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Researchers have found the Holy Grail of African Dinosaurs in the Sahara Desert.
Experts have uncovered a massive new species of a titanosaur which roamed across the Sahara more than 80 million years ago, revealing a long-lost link between Africa and Europe, during the so-called end of the Dinosaur Era.
The skeleton is the most complete plant-eating Cretaceous Period dinosaur ever found on the continent and has helped reveal the ancestral link between Africa and Europe during the end of the reign of the great saurians. Named Mansourasaurus shahinae, the creature was nearly 33 feet (10 meters) long and weighed around 5.5 tons (5,000 kg).
Africa, the Sahara, and the great Saurian mystery
When talking about the final days of dinosaurs, Africa is a place mostly unknown to science.
The fossils found in the Upper Cretaceous, a time ranging between 100 and 66 million years ago, are scarce.
The course of the evolution of the African dinosaurs has been a great mystery for paleontologists.
But in the Sahara Desert in Egypt, scientists have discovered a new species of dinosaur that would help fill in these gaps: the Mansourasaurus shahinae.
This reptile, comparable to a school bus in size, had an elongated neck, ate plants and possessed a type of bone plates embedded as if they were part of their skin.
The remains were unearthed by an expedition from the University of Mansoura, in Egypt and the name of the creature was given to honor this academic institution, and promote paleontological research.
Mansourasaurus shahinae is a species of key dinosaurs, and a crucial discovery for Egyptian and African paleontology, according to the authors.
It helps address important questions like which animals lived in those areas, or what other species they were linked to.
Dinosaur fossils of the Upper Cretaceous in Africa are scarce and are difficult to find: much of the ground where the fossils may be located is covered with leafy vegetation, unlike the ease that the Rocky Mountains, the Gobi Desert or Patagonia offer.
The situation intrigues paleontologists; since it is a stage of significant geological and geographical changes.
A link between Continents
During the early reign of the dinosaurs, throughout the Triassic and Jurassic periods, all continents on our planet were joined together in a supercontinent called Pangea.
During the Cretaceous, however, the continents began to separate into the known configuration.
Historically, it has not been clear for experts how well-connected Africa has been to other regions of the Southern Hemisphere and Europe at this time (and to what extent African animals would have separated from their neighbors and evolved into separate lanes).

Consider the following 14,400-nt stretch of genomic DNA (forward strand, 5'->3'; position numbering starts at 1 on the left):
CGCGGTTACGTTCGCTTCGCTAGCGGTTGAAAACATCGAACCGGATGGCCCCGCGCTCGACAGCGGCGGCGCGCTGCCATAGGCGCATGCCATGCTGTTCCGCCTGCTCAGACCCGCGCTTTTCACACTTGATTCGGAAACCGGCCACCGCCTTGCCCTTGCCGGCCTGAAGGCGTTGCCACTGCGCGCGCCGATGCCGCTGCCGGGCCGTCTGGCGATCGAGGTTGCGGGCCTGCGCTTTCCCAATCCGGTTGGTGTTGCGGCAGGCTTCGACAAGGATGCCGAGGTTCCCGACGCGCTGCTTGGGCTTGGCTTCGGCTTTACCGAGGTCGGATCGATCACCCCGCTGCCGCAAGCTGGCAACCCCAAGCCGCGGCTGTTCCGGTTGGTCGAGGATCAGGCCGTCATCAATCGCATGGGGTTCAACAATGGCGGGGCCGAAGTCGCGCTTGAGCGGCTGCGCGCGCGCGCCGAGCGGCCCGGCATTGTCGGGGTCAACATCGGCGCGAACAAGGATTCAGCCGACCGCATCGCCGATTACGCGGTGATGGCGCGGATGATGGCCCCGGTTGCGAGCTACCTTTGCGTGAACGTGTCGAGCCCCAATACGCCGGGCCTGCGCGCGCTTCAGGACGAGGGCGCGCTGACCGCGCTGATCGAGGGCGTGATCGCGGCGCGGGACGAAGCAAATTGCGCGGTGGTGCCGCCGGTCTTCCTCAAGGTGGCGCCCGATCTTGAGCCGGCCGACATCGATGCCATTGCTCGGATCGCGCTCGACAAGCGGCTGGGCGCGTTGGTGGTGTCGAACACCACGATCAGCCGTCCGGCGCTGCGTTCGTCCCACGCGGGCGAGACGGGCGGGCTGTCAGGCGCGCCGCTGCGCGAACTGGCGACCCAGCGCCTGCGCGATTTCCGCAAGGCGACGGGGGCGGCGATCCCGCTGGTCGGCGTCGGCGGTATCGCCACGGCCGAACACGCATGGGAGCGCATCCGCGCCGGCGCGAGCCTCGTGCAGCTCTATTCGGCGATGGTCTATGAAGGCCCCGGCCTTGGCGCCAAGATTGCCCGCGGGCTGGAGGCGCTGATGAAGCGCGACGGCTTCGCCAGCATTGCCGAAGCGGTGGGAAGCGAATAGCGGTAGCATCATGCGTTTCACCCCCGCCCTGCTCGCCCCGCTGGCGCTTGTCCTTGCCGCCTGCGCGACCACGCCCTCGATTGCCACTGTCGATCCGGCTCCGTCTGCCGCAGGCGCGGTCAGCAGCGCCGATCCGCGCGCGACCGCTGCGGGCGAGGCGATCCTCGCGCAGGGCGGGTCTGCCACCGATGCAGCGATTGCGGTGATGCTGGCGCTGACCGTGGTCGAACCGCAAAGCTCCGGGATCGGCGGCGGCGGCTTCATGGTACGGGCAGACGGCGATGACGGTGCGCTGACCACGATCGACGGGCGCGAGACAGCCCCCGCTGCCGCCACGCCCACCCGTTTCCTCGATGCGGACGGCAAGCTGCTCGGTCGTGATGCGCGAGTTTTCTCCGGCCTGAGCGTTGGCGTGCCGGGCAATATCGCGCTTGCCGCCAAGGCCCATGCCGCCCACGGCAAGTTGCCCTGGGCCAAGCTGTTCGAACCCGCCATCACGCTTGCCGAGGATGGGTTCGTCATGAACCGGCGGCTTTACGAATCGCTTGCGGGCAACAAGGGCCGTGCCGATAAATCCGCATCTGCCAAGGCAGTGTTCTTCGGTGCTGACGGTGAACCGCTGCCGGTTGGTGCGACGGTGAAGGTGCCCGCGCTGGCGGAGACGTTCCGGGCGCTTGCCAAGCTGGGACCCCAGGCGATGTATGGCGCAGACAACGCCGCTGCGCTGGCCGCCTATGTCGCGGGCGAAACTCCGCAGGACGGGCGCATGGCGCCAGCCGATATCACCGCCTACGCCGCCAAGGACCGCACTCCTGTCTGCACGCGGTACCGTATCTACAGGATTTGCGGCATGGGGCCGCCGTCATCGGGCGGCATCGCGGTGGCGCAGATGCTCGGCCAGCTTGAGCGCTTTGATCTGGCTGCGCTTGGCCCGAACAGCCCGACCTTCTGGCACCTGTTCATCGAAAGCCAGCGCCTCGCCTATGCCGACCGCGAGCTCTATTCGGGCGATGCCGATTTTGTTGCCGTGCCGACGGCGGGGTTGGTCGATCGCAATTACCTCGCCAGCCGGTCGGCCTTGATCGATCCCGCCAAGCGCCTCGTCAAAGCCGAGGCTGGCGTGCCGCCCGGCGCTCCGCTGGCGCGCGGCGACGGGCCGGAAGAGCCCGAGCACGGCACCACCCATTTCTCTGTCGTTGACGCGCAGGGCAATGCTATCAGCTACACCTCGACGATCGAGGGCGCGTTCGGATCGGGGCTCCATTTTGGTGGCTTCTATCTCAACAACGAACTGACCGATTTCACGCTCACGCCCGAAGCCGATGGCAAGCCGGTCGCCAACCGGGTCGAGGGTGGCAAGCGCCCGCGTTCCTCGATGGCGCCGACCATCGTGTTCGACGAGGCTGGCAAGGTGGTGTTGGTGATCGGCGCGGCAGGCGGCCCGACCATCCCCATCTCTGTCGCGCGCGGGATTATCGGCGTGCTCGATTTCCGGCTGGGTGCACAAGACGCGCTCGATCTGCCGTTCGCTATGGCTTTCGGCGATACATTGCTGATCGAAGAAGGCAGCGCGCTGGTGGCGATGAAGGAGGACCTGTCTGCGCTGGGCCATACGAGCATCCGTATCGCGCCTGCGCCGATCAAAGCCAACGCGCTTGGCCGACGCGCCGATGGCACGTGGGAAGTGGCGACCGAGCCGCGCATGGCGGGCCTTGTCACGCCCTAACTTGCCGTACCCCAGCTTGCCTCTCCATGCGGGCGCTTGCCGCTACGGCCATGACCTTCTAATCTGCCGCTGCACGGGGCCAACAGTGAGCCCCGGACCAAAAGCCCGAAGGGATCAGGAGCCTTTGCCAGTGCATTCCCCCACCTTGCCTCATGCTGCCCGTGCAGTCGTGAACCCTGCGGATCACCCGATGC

The Mansourasaurus, one of the few known African dinosaurs of this period, helps answer this question.
Due to its peculiar characteristics, this specimen is more related to European and Asian dinosaurs than to those found in southern Africa or South America.
This, in turn, shows that some dinosaurs could move between Africa and Europe at the end of the dinosaur reign.
It means that the last of African dinosaurs were not completely isolated, as was believed in the past.
The recently found dinosaur fossil found belongs to a dinosaur family called Titanosaurus, a group of sauropods (long neck, vegetarian) common during the Cretaceous.
Titanosaurs are famous for having provided us with the most massive terrestrial animals that ever lived, such as the Argentinosaurus, the Dreadnoughtus or the Patagotitan.
Mansourasaurus, however, had a more moderate size, with an approximate weight similar to that of an elephant.
Its skeleton is important because it happens to be the most complete dinosaur specimen discovered until the time of the end of the Cretaceous in Africa, preserving parts of the skull, the infernal jaw, the neck, vertebrae and ribs, most of the shoulder and arms, parts its paws, and pieces of skin plates.
Experts refer to the Mansourasaurus as the Holy Grail of the age of dinosaurs in Africa, being a specimen sought for a long time in the scientific community.
Other scientists have compared the discovery as an initial piece of the puzzle, perhaps an edge or a corner that will help, from it, to build the new figure.
“This is just beginning, and we hope that the discovery of fossils in Egypt will be expedited,” said Hesham Sallam, lead author of the article and member of the Department of Geology of the aforementioned alma mater.